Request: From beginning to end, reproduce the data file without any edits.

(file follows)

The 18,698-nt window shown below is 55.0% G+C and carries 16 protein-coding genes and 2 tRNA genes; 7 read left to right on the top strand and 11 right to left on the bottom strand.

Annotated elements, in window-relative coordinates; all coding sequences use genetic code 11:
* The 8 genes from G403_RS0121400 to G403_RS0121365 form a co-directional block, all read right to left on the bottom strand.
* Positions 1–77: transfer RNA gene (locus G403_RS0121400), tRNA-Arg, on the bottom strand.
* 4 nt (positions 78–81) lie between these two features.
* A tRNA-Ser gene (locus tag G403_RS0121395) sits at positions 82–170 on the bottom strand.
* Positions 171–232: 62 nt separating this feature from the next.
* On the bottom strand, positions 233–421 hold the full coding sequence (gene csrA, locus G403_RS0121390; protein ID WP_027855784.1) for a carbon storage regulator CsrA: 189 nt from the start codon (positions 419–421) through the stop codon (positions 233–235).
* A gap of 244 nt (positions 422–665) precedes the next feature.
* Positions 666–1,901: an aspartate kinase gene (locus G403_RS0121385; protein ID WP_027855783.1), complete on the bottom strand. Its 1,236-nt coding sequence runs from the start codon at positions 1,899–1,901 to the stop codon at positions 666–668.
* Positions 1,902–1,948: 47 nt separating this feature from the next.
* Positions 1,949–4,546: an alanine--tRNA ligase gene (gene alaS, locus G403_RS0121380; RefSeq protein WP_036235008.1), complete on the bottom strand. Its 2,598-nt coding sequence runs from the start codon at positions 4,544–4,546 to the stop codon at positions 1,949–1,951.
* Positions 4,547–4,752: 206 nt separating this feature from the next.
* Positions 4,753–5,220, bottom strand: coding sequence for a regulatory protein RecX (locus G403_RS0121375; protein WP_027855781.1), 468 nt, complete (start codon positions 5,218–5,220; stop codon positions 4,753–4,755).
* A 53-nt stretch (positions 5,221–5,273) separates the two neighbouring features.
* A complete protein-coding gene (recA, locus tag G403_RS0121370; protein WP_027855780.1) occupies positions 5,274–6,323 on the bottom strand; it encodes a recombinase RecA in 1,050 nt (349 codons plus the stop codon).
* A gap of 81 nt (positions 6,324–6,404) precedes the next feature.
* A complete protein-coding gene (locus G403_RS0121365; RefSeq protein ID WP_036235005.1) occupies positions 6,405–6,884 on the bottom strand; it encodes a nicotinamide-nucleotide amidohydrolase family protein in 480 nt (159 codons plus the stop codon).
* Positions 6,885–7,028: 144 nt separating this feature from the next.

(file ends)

The 18,698-nt window shown below is 55.0% G+C and carries 16 protein-coding genes and 2 tRNA genes; 7 read left to right on the top strand and 11 right to left on the bottom strand.

Annotated elements, in window-relative coordinates; all coding sequences use genetic code 11:
* The 8 genes from G403_RS0121400 to G403_RS0121365 form a co-directional block, all read right to left on the bottom strand.
* Positions 1–77: transfer RNA gene (locus G403_RS0121400), tRNA-Arg, on the bottom strand.
* 4 nt (positions 78–81) lie between these two features.
* A tRNA-Ser gene (locus tag G403_RS0121395) sits at positions 82–170 on the bottom strand.
* Positions 171–232: 62 nt separating this feature from the next.
* On the bottom strand, positions 233–421 hold the full coding sequence (gene csrA, locus G403_RS0121390; protein ID WP_027855784.1) for a carbon storage regulator CsrA: 189 nt from the start codon (positions 419–421) through the stop codon (positions 233–235).
* A gap of 244 nt (positions 422–665) precedes the next feature.
* Positions 666–1,901: an aspartate kinase gene (locus G403_RS0121385; protein ID WP_027855783.1), complete on the bottom strand. Its 1,236-nt coding sequence runs from the start codon at positions 1,899–1,901 to the stop codon at positions 666–668.
* Positions 1,902–1,948: 47 nt separating this feature from the next.
* Positions 1,949–4,546: an alanine--tRNA ligase gene (gene alaS, locus G403_RS0121380; RefSeq protein WP_036235008.1), complete on the bottom strand. Its 2,598-nt coding sequence runs from the start codon at positions 4,544–4,546 to the stop codon at positions 1,949–1,951.
* Positions 4,547–4,752: 206 nt separating this feature from the next.
* Positions 4,753–5,220, bottom strand: coding sequence for a regulatory protein RecX (locus G403_RS0121375; protein WP_027855781.1), 468 nt, complete (start codon positions 5,218–5,220; stop codon positions 4,753–4,755).
* A 53-nt stretch (positions 5,221–5,273) separates the two neighbouring features.
* A complete protein-coding gene (recA, locus tag G403_RS0121370; protein WP_027855780.1) occupies positions 5,274–6,323 on the bottom strand; it encodes a recombinase RecA in 1,050 nt (349 codons plus the stop codon).
* A gap of 81 nt (positions 6,324–6,404) precedes the next feature.
* A complete protein-coding gene (locus G403_RS0121365; RefSeq protein ID WP_036235005.1) occupies positions 6,405–6,884 on the bottom strand; it encodes a nicotinamide-nucleotide amidohydrolase family protein in 480 nt (159 codons plus the stop codon).
* Positions 6,885–7,028: 144 nt separating this feature from the next.